Combustion Reaction: Carbon and carbon compounds give carbon dioxide, vapor, heat and light on burning in air. Following are some of the examples of combustion reaction of organic compounds:
C + O2 ⇨ CO2 + Heat + Light
CH4 + 2O2 ⇨ CO2 + 2H2O + Heat + Light
CH3CH2OH + O2 ⇨ CO2 + H2O + Heat + Light
In combustion reaction, carbon compounds are oxidized in the presence of oxygen. The following example is different because alkaline KMnO4 is the oxidizing agent in this reaction.
CH3CH2OH + (Alkaline KMnO4/Acidified K2Cr2O7) ⇨ CH3COOH
Formation of larger molecules by addition of more radicals is known as addition reaction. For example; ethene is converted into ethane when heated with the catalyst nickel.
CH2=CH2 + H2 + (Nickel catalyst) ⇨ CH3−CH3
When ethene undergoes addition reaction with chlorine, it gives dichloroethane.
Replacement of a functional group or any atom by another atom or functional group is known as substitution reaction. Substitution reactions are single displacement reactions.
When methane reacts with chlorine gas in the presence of sunlight, it gives chloromethane and hydrogen chloride.
CH4 + Cl2 + Sunlight ⇨ CH3Cl + HCl
Similarly, ethane gives chloroethane when it reacts with chlorine in the presence of sunlight.
C2H6 + Cl2 + Sunlight ⇨ C2H5Cl + HCl
Some Important Organic Compounds
- Ethanol is commonly known as alcohol and spirit.
- General name of ethanol is ethyl alcohol.
- Ethanol is the main constituent of all alcoholic drinks
- Ethanol is soluble in water
- Ethanol is a very good solvent
- Ethanol is used in manufacturing of medicines, such as tincture iodine, cough syrup, etc.
- Taking even small quantity of pure ethanol may prove lethal
- Taking dilute ethyl alcohol can cause drunkenness
Reaction of ethanol with sodium metal:
When ethanol reacts with sodium, it gives sodium ethoxide and hydrogen gas.
2CH3CH2OH + 2Na ⇨ 2CH3CH2ONa + H2
Oxidation of ethanol: Ethanol gives ethanoic acid on oxidation.
CH3CH2OH + (Alkaline KMnO4/Acidified K2Cr2O7) ⇨ CH3COOH
Dehydration of ethanol: Ethanol gives ethene and water when it is heated with concentrated sulphuric acid.
CH3CH2OH + Conc. H2SO4 ⇨ CH2=CH2 + H2O
Ethanoic Acid (CH3COOH)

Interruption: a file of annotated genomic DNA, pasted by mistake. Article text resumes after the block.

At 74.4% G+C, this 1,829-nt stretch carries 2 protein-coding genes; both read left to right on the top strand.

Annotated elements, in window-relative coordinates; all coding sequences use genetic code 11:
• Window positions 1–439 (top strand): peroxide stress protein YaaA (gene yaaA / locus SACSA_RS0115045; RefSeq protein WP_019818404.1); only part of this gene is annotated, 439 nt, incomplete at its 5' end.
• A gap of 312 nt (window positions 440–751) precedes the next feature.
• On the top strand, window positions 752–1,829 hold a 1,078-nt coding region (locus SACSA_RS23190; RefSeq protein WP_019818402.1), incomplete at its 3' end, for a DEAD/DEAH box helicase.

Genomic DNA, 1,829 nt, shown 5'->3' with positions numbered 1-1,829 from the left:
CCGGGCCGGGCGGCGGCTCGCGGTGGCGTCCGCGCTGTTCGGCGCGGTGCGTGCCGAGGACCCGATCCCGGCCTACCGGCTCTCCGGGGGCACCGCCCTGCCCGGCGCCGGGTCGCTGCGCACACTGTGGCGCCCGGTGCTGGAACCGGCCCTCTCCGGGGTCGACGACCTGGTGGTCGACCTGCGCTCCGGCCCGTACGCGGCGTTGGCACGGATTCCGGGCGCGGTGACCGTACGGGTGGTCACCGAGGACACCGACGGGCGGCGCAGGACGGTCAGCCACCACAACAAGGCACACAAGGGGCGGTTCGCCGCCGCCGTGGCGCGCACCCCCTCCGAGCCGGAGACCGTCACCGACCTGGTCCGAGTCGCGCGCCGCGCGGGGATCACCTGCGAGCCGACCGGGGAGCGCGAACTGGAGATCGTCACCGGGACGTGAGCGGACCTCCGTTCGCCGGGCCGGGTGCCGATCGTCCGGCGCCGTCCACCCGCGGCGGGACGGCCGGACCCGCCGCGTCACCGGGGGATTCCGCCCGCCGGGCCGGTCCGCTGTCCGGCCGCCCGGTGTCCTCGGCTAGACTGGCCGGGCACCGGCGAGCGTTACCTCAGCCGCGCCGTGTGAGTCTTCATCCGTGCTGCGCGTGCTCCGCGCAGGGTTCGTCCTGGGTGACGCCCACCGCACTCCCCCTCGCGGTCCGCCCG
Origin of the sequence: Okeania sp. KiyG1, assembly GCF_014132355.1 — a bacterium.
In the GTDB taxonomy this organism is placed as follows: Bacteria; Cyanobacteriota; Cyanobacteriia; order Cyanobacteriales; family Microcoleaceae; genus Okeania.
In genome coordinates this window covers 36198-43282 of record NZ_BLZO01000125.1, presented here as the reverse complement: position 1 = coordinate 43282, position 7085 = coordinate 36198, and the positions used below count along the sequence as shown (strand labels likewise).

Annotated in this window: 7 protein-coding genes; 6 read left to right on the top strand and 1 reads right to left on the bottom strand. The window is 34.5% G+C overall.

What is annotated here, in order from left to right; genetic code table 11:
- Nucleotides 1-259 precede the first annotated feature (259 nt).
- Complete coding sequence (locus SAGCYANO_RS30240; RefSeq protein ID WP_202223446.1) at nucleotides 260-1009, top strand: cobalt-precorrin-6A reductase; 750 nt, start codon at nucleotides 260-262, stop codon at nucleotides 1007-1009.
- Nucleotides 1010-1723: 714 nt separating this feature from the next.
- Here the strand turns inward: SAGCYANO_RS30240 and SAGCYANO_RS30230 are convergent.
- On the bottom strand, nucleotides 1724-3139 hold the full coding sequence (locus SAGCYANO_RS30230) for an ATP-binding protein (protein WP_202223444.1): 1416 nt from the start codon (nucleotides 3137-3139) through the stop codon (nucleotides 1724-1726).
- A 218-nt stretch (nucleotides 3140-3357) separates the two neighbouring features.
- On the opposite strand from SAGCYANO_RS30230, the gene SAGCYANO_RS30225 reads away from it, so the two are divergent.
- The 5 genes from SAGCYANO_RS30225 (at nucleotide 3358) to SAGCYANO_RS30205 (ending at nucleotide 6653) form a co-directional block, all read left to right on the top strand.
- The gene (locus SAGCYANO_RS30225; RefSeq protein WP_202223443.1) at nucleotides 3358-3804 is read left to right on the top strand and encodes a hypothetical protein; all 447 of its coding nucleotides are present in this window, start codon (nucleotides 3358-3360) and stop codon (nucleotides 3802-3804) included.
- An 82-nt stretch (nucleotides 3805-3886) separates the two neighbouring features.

Structural formula of ethanoic acid is as follows:
- General name of ethanoic acid is acetic acid.
- Melting point of ethanoic acid is 290K.
- Ethanoic acid freezes in winter and hence it is also known as glacial acetic acid.
- Ethanoic acid is a colorless liquid.
- 5% to 8% solution of acetic acid in water is known as vinegar.
- Vinegar is used as preservative in pickles.
- Carboxylic acids are weak acid compared to mineral acids.
Reaction of ethanoic acid with base: Ethanoic acid gives sodium acetate when it reacts with sodium hydroxide.
CH3COOH + NaOH ⇨ CH3COONa + H2O
Esterificaiton of ethanoic acid: Ethanoic acid gives ethyl acetate when it reacts with ethanol in presence of conc. sulphuric acid. This reaction is called esterification reaction.
CH3COOH + C2H5OH ⇨ CH3COOC2H5 + H2O
The IUPAC name of Ethyl acetate is Ethyl Ethanoate. Ethyl acetate is also known as ester. Ester is a sweet smelling compound. It is used in making perfumes and as a flavouring agent. When ethyl ethanoate reacts with a base or acid, it gives back ethanol and ethanoic acid.
CH3COOC2H5 + NaOH ⇨ CH3COOH + C2H5OH
Hydrolysis of ester (Ethyl ethanoate): Ethyl ethanoate gives parent alcohol and sodium ethanoate when heated with sodium hydroxide solution.
CH3COOC2H5 + NaOH ⇨ CH3COONa + C2H5OH
Saponification: Ester of higher fatty acids gives sodium salt of higher fatty acid; when heated with glycerol and sodium hydroxide. Sodium salts of higher fatty acid are known as soaps. This reaction is called saponification (soap making).
Reaction of ethanoic acid with sodium carbonate and sodium bicarbonate:
Ethanoic acid gives sodium acetate, water and carbon dioxide when reacts with sodium carbonate or sodium bicarbonate (sodium hydrogen carbonate).
2CH3COOH + Na2CO3 ⇨ 2CH3COONa + CO2 + H2O
CH3COOH + NaHCO3 ⇨ CH3COONa + CO2 + H2O
Soaps and Detergents:
Soap: Sodium salts of long chain fatty acids are called soap. It is manufactured by the reaction of easter of higher fatty acid with sodium hydroxide. The sodium salt so formed has cleansing property.
Detergent: Soap cannot form lather in hard water. To overcome this problem, detergents were introduced. Detergent is also known as soapless soap. Detergent is sodium salt of benzene sulphonic acid or sodium salt of long chain alkyl hydrogen sulphate.
Cleansing action of soap:
Soap molecule has two ends. One end is hydrophilic and another end is hydrophobic. In other words, one end is lipophobic (hydrophilic) and another end is lipophilic (hydrophobic). When soap is dissolved in water and clothes are put in the soapy solution, soap molecules converge in a typical fashion to make a structure; called micelle. The hydrophobic ends of different molecules surround a particle of grease and make the micelle; which is a spherical structure. In this, the hydrophilic end is outside the sphere and hydrophobic end is towards the centre of the sphere. That is how, soap molecules wash away dirt and grease by making micelles around them.
Soap and Hard Water: Hard water often contains salts of calcium and magnesium. Soap molecules react with the salts of calcium and magnesium and form a precipitate. This precipitate begins floating as an off-white layer over water. This layer is called scum. Soaps lose their cleansing property in hard water because of formation of scum. Detergents are used; instead of soaps; in hard water to overcome the problem. Detergents are usually ammonium or sulphonate salts of carboxylic acids. The charged ends of these compounds do not form precipitate with calcium or magnesium salts in hard water. Hence, detergents retain their cleansing property in hard water.